.PIF files are like those organs we are said to have for some reason that are not necessary in these modern times. If you still remember the pain of migrating from DOS 5.0 to Windows 3.0, you will remember that we had .PIF files because DOS binaries did not have all the niceties of Windows programs, such as embedded icons and a place to store the default start-up path. Back when Ugg the Caveman was discovering fire and Bill Gates was leading a development team, you could make your DOS Executables APPEAR to be Windows files by sticking a .PIF file of the same name in the same directory. Windows knew that it should associate the .PIF file with the .EXE or .COM file of the same name, and suddenly we had icons! Of course the malware authors have done some sneaky things with this in the past. When Sality was a young pup, browsing a directory that contained the ".pif" format of Sality was enough to get Windows to execute the malware -- because "Active Desktop" knew that if it saw a .PIF file, it should load it so it would know what graphical icon to associate with which programs in the directory listing. Unfortunately, that was all Sality needed to launch itself! So many people were victimized thinking that the AUTORUN=OFF on their thumb drive had failed without realizing it was just what .PIF files did back then.
So, this morning in the Malcovery Spam Data Mine we saw 1,440 copies of a spam message claiming to be from "orange.pl" with the subject "MMS-ie" and a 70,390 byte .zip file with a randomly numbered IMG#####.zip filename. The .ZIP file contained a 126,976 byte .PIF file that was named "IMG875002763.JPEG.pif" and had an MD5 hash of d382068a8666914584d0ae51dd162c6b. When I just checked the file a few minutes ago on VirusTotal, thinking I would see various Zeus-related malware names based on the SCMag / WebSense articles, I was surprised to see that the file was actually TinBa or "Tiny Banker"!
Late last week I was one of the many folks trying to get a friend to get me a copy of the Tinba source code that had been leaked, as Peter Kruse over at CSIS told us on July 10, 2014 (See Tinba/Hunterz source code published. Peter shared a talk The Hunterz Inside Tinba at the recent Cyber Threat Summit, and, with Trend Micro's Robert McArdle and Feike Hacquebord, released a paper called "W32.Tinba, The Turkish Incident" (a 24-page PDF that gives great insights into the malware family).
Tinba: The Polish IncidentIf the earlier paper was called "The Turkish Incident", perhaps the current version should be called "The Polish Incident". Here is the email that was distributed so prolifically this morning:
Jeżeli Twój telefon nie obsługuje wiadomości multimedialnych, możesz je wysyłać i odbierać korzystając ze Skrzynki MMS lub Albumu MMS. Wystarczy, że zalogujesz się na www.orange.pl. O każdym otrzymanym na skrzynkę MMS-ie powiadomimy Cię E-mail.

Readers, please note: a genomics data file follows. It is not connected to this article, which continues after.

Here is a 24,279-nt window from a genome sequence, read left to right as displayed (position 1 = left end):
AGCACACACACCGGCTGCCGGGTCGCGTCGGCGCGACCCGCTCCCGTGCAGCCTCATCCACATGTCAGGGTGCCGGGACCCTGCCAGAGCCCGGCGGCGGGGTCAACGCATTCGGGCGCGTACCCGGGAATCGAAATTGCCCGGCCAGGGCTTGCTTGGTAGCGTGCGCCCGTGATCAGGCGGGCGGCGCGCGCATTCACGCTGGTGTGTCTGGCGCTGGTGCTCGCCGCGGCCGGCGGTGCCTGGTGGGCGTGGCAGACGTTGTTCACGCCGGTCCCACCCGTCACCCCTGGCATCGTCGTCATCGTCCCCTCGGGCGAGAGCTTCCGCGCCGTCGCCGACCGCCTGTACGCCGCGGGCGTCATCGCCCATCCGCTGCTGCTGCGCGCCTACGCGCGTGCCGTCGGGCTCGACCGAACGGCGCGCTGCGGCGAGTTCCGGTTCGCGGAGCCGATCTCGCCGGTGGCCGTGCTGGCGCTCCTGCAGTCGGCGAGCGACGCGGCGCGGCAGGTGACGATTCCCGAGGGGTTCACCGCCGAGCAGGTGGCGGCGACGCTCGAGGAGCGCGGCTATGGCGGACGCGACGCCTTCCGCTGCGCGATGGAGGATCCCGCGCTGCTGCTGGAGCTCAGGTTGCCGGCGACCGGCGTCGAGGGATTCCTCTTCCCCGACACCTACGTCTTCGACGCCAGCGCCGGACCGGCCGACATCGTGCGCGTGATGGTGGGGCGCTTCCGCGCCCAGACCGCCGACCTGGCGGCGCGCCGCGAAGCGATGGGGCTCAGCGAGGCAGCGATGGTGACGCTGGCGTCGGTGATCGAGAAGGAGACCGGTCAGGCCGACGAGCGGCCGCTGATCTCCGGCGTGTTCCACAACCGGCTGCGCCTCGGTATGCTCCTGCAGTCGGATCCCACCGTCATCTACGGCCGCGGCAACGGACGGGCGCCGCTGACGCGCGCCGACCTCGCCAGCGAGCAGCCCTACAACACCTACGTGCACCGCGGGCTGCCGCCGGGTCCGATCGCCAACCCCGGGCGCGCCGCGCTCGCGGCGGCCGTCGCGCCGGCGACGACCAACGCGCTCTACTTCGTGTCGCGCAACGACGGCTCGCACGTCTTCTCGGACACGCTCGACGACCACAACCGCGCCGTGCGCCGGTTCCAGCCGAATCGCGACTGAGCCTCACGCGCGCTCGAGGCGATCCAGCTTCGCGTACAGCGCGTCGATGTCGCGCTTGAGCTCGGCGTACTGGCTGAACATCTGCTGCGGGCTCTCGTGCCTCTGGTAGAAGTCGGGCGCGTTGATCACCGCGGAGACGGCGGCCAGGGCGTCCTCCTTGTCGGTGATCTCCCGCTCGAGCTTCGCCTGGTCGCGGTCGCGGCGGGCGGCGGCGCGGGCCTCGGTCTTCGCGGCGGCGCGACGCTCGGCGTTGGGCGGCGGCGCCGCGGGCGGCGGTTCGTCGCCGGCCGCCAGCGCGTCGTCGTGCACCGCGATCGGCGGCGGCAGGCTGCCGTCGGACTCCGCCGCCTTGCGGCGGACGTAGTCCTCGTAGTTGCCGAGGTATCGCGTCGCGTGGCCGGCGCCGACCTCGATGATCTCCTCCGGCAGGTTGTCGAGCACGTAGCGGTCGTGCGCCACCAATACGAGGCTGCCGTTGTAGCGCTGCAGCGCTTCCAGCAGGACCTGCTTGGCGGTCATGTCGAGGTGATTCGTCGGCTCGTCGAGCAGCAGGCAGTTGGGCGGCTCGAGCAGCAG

Jeśli odbiorca wiadomości nie ma telefonu z obsługą MMS będzie mógł ją odebrać logując się w portalu www.orange.pl, a następnie wybierając Multi Box i zakładkę MMS. Wiadomości multimedialne możesz też wysyłać na dowolny adres e-mail.
In case you aren't as fluent in Polish as the rest of us, here is how Google Translate renders that:
If your phone does not support multimedia messages, you can send and receive using the Crates MMS or MMS Album. Simply log on www.orange.pl. For each received in an MMS message box will send you e-mail. If the recipient of the message does not have MMS-capable phone will be able to pick it up by logging into the portal www.orange.pl, and then select Multi Box and MMS tab. Multimedia messages can also be sent to any e-mail.The spam from Monday, July 14th, was Tinba spam according to VirusTotal. Late this evening (about 18 hours after the spam campaign) VirusTotal reported a (25 of 53) detection rate.
The spam from July 11th was also in Polish, and also imitated Orange, although this time the sender was Orange.com. There was a .zip file attached, which contained a file named "DKT_Faktura_indywidualna_2014_07_11_R.pdf.pif" which was 102,400 bytes in size and had an MD5 hash of da9330aa6d275ba28954b88ecf27dedb. The .zip file was 70,323 bytes with MD5 hash of fc1e0a665f99b347e424281a8a6a2526. The spam from July 11th was also Tinba spam, according to many vendors at VirusTotal. But the email body was much simpler. The message, still in Polish, was:
Przesyłamy fakturę Telekomunikacji Polskiej w wersji elektronicznej za czerwiec 2014.
We send an invoice Polish Telecom in the electronic version for June 2014.
But of course it was more malware, disquised as an invoice but actually a .pif file.
The current detection at VirusTotal for that campaign is 33 of 53 detections.
Unlike the Turkish Incident, where Tinba was being dropped by the Blackhole Exploit Kit, in the current spam, Tinba is directly attached to the email message.